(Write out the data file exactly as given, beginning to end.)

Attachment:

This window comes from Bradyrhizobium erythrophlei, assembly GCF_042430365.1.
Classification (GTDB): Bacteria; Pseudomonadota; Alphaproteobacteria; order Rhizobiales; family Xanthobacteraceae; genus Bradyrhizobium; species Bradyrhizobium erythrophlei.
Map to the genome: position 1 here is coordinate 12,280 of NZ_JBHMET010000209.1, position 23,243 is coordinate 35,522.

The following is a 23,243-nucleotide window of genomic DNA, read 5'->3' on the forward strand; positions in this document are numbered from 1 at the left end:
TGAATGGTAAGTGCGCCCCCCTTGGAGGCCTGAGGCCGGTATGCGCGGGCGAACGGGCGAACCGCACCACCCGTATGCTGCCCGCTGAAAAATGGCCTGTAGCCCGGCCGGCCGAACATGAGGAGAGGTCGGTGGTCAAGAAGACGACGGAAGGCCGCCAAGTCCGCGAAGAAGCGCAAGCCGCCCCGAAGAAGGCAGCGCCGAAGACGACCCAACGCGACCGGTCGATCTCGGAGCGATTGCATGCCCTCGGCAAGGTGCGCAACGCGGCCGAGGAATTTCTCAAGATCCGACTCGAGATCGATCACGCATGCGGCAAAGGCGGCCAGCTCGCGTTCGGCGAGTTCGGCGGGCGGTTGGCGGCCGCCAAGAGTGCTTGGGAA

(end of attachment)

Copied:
This window comes from Bradyrhizobium erythrophlei, assembly GCF_042430365.1.
Classification (GTDB): Bacteria; Pseudomonadota; Alphaproteobacteria; order Rhizobiales; family Xanthobacteraceae; genus Bradyrhizobium; species Bradyrhizobium erythrophlei.
Map to the genome: position 1 here is coordinate 12,280 of NZ_JBHMET010000209.1, position 23,243 is coordinate 35,522.

The following is a 23,243-nucleotide window of genomic DNA, read 5'->3' on the forward strand; positions in this document are numbered from 1 at the left end:
TGAATGGTAAGTGCGCCCCCCTTGGAGGCCTGAGGCCGGTATGCGCGGGCGAACGGGCGAACCGCACCACCCGTATGCTGCCCGCTGAAAAATGGCCTGTAGCCCGGCCGGCCGAACATGAGGAGAGGTCGGTGGTCAAGAAGACGACGGAAGGCCGCCAAGTCCGCGAAGAAGCGCAAGCCGCCCCGAAGAAGGCAGCGCCGAAGACGACCCAACGCGACCGGTCGATCTCGGAGCGATTGCATGCCCTCGGCAAGGTGCGCAACGCGGCCGAGGAATTTCTCAAGATCCGACTCGAGATCGATCACGCATGCGGCAAAGGCGGCCAGCTCGCGTTCGGCGAGTTCGGCGGGCGGTTGGCGGCCGCCAAGAGTGCTTGGGAA